In the not too distant future, it may be possible to discern an individual's genetic predisposition to chronic pain conditions and treat them proactively to prevent lifetime afflictions, according to research presented today at the American Pain Society's (www.ampainsoc.org) annual scientific meeting.
In his keynote address to some 2,000 pain clinicians attending the APS conference, noted neuro- genetic researcher Clifford Woolf, MD, PhD, professor of neurology and neurobiology, Harvard Medical School and Children's Hospital Boston, said that advances in genetic research will help identify individuals genetically at risk for developing pain and foster personalized pain medicine.
"We know there is a large genetic component for pain," Woolf told the APS audience," and this eventually will be the key that allows clinicians to learn the answers to basic questions, such as: 'Why does one individual feel more pain than another?', 'Why do some transition to chronic pain and others do not?', and 'Why does one patient respond to one analgesic and not another patient?'"
Published studies, according to Woolf, have shown the genetic risks for several types of pain conditions. Two studies of identical twins exposed to experimental pain stimuli showed heritability rates ranging from 22 percent to 60 percent for various pain sensations. Another study of more than 15,000 twins showed that genetic susceptibility explained 38 percent of lumbar pain, 32 percent of thoracic pain and 39 percent of neck pain.
"Genes will become diagnostics for certain types of pain conditions and identify those at highest risk for developing them," said Woolf. He added that knowing an individual's genetic predisposition for pain, for example, will show who is at high risk for developing chronic pain from herpes zoster virus (shingles) and which surgical patients are likely to have prolonged or even permanent post-operative pain from nerves damaged during surgery.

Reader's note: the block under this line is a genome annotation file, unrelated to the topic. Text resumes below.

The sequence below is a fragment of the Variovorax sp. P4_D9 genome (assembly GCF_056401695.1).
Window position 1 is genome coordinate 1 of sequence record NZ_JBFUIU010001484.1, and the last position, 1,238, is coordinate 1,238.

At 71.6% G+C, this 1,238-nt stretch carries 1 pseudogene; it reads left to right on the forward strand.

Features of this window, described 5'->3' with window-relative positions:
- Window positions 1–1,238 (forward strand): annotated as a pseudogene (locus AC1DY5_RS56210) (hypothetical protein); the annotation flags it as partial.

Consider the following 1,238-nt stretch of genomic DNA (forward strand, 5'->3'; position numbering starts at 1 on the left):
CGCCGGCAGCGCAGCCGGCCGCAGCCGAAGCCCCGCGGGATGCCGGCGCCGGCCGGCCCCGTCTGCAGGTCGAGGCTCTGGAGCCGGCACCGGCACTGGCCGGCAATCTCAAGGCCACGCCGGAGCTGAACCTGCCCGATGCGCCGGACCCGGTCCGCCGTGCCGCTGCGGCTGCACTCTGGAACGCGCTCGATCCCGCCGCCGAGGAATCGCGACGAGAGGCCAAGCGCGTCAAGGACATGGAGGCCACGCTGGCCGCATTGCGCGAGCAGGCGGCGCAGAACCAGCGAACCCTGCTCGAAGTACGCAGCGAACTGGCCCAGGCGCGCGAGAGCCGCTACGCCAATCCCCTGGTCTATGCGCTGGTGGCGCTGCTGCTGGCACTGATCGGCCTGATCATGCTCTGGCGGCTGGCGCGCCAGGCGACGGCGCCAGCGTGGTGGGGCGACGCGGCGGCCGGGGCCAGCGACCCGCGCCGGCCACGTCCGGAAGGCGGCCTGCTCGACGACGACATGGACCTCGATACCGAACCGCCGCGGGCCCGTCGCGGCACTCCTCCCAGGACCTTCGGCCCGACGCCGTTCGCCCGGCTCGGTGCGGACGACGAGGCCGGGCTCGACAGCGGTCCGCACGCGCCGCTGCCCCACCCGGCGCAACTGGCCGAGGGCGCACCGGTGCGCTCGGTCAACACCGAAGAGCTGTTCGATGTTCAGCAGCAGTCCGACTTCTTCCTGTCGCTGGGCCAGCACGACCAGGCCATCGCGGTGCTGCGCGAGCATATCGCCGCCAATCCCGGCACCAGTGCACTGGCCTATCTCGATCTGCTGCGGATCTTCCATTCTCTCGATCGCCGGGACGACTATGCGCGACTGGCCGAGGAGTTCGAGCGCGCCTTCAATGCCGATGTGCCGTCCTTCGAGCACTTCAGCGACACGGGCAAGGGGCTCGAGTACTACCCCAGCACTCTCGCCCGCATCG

Woolf explained that further understanding of the genetic basis for pain will lead to breakthrough discoveries for new analgesic drugs. "There are several pain genes that have been isolated based on common polymorphisms or variations in the genes that contribute to the variation in an individual's pain. Some genetic variations are associated with reduced pain and others with enhanced pain" he said. "If someone has a genetic variant that increases pain we may be able to target this with specific drugs to produce analgesia, essentially neutralizing their genetic bad luck, and, if we can mimic with drugs the advantages that those individuals who have pain protective gene variant, this too should help develop new and more efficacious analgesic, spreading their genetic good luck. Basically, it will be possible to develop analgesics for individuals using their genetic information."
Research presented by Woolf shows that acute pain is 50 percent genetic, however, he noted that screening the whole genome is expensive and no studies have been funded yet to explore chronic pain in large numbers of patients with required controls. "We need to find the common genetic mutations responsible for pain enhancement in patients with severe chronic pain and those that serve as pain protectors in persons who develop less or no pain before we can identify who is at risk and develop new treatments for them," he said.
Woolf ended his talk on an optimistic note by saying that treating pain with targeted analgesics on the basis of knowledge of an individual's genetic predisposition to certain pain conditions will likely become standard practice in ten years.